Back in 1973, I took my first trip to Los Angeles, to see if I could get myself an agent. Lorne Michaels, who was already established here, generously did the introductions. Through his auspices, I met a couple of agents – one of whom wound up representing me – as well as many successful television writers, whose names I recognized from their multiple credits.
Once, Lorne invited me to lunch with the writing staff he was currently working with, I believe it was on a Perry Como Christmas Special. We ate a Kosherama. Kosherama was a unique operation that served both deli and Chinese food, a great help to comedy writers who were unable agree on where to eat.
During lunch, a young woman came over to our table to say hello. The writers seemed to know her very well. After being introduced to me, the young woman – she couldn’t have been older than her mid-twenties – was invited to rattle off a list of her credits. The woman proceeded to mention virtually all the top TV shows of that era. Mary Tyler Moore, All In The Family, M*A*S*H, the variety hit, Sonny and Cher. It was a breathtaking resume. The woman then returned to her table. I sat there, flabbergasted.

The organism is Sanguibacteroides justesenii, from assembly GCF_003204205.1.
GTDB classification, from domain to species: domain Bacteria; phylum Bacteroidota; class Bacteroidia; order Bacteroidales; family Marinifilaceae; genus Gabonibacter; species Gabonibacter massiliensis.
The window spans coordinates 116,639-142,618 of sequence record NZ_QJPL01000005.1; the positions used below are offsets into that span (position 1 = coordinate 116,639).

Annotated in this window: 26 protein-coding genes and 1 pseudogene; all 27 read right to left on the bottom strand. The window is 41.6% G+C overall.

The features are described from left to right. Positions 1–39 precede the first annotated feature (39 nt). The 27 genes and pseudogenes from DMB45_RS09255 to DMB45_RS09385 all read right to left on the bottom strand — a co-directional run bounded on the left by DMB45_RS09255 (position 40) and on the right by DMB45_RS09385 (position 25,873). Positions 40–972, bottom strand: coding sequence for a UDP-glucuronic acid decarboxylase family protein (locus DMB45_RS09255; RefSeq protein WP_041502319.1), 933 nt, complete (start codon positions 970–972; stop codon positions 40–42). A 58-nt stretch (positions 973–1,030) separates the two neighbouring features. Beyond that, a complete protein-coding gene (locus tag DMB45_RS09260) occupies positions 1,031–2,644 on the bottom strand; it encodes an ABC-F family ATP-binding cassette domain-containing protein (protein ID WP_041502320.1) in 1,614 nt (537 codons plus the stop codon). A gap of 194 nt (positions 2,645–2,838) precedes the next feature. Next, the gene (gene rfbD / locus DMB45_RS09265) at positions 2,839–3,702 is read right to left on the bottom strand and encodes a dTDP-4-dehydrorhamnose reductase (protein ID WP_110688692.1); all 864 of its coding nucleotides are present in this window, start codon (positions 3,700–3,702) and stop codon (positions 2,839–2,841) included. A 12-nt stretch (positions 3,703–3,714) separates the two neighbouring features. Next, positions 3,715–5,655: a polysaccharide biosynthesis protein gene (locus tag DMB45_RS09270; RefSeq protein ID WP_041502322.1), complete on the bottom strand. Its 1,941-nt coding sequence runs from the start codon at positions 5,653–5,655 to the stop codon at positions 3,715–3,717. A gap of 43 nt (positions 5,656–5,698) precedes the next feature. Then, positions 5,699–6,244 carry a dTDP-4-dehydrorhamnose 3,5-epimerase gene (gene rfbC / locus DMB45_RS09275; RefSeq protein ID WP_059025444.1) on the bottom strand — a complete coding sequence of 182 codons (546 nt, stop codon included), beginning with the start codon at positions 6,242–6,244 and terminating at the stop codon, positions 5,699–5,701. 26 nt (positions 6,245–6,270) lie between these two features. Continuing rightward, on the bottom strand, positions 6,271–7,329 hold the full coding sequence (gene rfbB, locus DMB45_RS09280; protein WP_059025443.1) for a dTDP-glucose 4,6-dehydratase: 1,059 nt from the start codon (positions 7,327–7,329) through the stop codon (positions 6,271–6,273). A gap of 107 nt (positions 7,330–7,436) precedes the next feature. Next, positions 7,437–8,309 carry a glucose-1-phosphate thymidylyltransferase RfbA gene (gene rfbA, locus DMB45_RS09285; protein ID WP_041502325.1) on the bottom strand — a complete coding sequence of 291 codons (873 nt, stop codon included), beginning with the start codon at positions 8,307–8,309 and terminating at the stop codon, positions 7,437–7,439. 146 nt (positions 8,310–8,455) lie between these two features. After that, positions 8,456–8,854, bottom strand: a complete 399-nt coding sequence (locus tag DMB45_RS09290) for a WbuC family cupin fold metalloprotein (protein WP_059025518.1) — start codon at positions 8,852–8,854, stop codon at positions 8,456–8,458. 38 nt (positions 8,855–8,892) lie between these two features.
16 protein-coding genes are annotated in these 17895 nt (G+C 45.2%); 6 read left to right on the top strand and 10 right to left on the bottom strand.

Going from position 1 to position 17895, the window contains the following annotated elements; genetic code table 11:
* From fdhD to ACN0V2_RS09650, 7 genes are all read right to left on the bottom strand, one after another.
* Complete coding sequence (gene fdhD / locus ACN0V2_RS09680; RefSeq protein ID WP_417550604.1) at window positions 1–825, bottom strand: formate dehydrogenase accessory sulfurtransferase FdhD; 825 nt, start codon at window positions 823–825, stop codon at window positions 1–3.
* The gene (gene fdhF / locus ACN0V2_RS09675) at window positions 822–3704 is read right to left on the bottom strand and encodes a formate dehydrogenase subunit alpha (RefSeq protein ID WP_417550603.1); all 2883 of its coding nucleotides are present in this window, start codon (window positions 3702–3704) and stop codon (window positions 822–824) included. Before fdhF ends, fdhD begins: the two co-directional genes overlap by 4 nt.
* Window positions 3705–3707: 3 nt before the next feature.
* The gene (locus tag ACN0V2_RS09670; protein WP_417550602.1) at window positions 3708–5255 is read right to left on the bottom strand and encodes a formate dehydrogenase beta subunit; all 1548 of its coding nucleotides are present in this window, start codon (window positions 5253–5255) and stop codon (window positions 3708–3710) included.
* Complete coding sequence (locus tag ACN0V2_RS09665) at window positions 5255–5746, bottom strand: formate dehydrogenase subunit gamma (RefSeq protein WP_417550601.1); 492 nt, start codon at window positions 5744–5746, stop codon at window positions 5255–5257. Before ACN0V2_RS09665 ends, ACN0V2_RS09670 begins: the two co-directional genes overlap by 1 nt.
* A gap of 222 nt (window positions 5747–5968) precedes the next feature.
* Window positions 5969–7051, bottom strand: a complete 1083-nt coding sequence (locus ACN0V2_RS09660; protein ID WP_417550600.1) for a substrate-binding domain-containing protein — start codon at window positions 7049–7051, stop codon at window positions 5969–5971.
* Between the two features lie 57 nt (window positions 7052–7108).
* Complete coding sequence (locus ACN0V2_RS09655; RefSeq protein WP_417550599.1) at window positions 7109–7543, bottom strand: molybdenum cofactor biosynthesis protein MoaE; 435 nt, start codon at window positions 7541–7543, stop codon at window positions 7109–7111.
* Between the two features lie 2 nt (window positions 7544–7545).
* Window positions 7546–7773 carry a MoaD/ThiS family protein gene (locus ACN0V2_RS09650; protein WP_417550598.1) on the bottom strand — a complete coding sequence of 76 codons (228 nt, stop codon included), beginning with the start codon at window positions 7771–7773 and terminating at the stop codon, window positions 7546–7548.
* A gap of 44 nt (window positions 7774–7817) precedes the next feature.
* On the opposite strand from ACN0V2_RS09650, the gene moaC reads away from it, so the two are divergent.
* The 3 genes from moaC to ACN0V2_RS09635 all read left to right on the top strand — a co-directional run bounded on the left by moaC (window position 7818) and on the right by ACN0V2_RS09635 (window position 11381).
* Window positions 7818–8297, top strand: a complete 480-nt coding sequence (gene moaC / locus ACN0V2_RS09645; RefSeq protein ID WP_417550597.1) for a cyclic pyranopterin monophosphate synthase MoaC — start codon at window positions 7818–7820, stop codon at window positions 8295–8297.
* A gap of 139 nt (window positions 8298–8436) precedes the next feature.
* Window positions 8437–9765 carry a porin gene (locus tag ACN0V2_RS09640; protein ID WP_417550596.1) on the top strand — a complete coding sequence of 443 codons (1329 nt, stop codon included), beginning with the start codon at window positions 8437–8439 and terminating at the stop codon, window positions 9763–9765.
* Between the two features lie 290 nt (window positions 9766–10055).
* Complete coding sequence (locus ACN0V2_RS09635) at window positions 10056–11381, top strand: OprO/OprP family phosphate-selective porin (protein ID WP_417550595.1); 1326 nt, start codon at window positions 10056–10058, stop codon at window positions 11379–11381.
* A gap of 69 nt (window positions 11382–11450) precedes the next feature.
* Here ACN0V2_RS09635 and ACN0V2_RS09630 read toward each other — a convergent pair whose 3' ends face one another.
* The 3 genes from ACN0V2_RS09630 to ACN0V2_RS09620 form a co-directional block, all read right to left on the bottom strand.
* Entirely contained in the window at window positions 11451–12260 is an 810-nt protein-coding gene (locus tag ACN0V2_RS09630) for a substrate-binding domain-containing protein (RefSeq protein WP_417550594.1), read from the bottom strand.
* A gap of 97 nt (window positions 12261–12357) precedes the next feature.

“That girl must be the greatest writer in town,” I exclaimed, practically giddy with admiration.
It was then explained to me that the woman he had just met worked at “Barbara’s Place”, the most popular printing company in Hollywood. All the great shows she had listed? She didn’t write scripts for those shows.
She typed them.
And then she made copies.
They don’t call rookies “rookies” for nothing.